Yahoo mail gets default HTTPS encryption to protect users security

Yahoo mail users will now get 2048-bit encryption keys to protect their communication from NSA.

Published Date
08 - Jan - 2014
| Last Updated
08 - Jan - 2014
Yahoo mail gets default HTTPS encryption to protect users securit...

Yahoo has announced default HTTPS encryption for Yahoo mail users to protect against government surveillance activities on the Internet. The move was made by several tech giants after NSA contractor Edward Snowden revealed NSA's collection of email data.

Yahoo had announced the tightening of email security following Google who has already taken steps to protect user privacy in November last year. The surveillance issues were highlighted after the Washington Post reported NSA secretly accessed data from several tech giants including Yahoo, Google and Microsoft.

"Anytime you use Yahoo Mail -- whether it's on the web, mobile web, mobile apps, or via IMAP, POP or SMTP -- it is 100% encrypted by default and protected with 2,048 bit certificates," Jeff Bonforte, Yahoo's senior vice president of Communication Product, wrote Tuesday in a company blog post. "This encryption extends to your e-mails, attachments, contacts, as well as Calendar and Messenger in Mail."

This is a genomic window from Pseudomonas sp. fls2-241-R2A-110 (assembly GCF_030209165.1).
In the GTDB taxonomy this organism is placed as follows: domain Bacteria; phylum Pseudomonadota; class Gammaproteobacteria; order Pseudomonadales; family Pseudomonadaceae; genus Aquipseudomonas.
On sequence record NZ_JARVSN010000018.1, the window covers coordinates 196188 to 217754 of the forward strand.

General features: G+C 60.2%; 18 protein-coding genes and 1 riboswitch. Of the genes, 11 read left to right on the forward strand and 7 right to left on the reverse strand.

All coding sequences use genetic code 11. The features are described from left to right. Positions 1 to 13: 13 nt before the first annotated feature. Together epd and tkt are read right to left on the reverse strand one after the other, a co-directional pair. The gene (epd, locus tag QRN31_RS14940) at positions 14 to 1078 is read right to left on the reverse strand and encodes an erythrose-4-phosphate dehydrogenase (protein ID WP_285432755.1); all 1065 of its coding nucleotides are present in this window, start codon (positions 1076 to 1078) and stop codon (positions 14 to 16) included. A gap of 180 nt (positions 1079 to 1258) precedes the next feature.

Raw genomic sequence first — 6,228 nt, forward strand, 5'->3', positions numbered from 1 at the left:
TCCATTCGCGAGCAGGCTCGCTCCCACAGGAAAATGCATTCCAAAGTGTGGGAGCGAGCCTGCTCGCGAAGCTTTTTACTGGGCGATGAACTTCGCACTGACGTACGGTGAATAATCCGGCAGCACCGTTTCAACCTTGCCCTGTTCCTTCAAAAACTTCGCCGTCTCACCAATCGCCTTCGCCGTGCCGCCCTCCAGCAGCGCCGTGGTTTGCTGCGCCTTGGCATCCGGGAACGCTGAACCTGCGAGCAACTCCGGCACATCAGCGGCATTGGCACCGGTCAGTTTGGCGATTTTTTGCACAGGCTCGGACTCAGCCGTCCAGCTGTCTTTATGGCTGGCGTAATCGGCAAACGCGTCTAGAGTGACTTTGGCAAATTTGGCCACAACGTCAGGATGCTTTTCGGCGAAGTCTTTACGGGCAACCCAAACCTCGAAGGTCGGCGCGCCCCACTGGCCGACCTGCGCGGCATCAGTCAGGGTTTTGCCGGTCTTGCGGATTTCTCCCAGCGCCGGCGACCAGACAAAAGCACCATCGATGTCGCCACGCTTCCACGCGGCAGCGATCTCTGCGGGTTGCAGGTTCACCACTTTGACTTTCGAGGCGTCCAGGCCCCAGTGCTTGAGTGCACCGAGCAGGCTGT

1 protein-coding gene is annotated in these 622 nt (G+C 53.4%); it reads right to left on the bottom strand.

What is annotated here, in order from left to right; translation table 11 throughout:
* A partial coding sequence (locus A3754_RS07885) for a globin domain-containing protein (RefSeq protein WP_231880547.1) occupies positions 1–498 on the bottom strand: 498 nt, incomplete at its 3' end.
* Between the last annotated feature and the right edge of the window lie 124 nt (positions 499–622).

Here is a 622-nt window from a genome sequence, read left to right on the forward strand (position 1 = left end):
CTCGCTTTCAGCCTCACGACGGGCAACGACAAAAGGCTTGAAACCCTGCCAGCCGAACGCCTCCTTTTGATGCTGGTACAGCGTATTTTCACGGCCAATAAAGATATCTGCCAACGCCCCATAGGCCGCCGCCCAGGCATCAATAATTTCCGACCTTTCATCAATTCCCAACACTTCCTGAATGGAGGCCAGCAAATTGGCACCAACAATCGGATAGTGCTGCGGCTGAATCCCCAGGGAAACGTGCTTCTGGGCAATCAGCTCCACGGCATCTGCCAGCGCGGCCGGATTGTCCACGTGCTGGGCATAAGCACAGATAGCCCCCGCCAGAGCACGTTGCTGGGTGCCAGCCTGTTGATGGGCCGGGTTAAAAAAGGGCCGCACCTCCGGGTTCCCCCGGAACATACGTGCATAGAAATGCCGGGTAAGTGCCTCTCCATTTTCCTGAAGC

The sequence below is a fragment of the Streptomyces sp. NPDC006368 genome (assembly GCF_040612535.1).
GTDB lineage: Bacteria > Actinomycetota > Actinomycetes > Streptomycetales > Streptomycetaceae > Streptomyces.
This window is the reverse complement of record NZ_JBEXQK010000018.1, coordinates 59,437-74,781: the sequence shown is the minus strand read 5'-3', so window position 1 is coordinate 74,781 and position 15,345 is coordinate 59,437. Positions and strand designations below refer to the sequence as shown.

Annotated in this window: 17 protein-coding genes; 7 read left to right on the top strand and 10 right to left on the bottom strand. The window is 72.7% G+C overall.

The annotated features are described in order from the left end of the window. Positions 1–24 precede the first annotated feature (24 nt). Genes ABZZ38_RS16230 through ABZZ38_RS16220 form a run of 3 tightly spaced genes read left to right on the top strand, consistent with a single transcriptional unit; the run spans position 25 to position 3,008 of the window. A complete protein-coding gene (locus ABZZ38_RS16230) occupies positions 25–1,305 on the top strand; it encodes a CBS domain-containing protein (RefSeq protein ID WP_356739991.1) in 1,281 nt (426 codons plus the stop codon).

Yahoo has also introduced its new connected TV platform to its Smart TV's at CES 2014 in Las Vegas. The new version will recommended programs and content based on users viewing tastes and availability. Yahoo has announced two new features for its connected TV platform.

Yahoo Smart Guide will scan from thousands of program options and will recommend content that personalized based on the users viewing history. The recommendations will include combination of shows, Video on demand and Web content.

Yahoo Smart Info will automatically display content related to the show you are viewing. The feature will display real time updates about your favorite teams while you are watching a game. Yahoo has also partnered with FOX to bring relevant and bonus content to users.

Source: CNET, TNW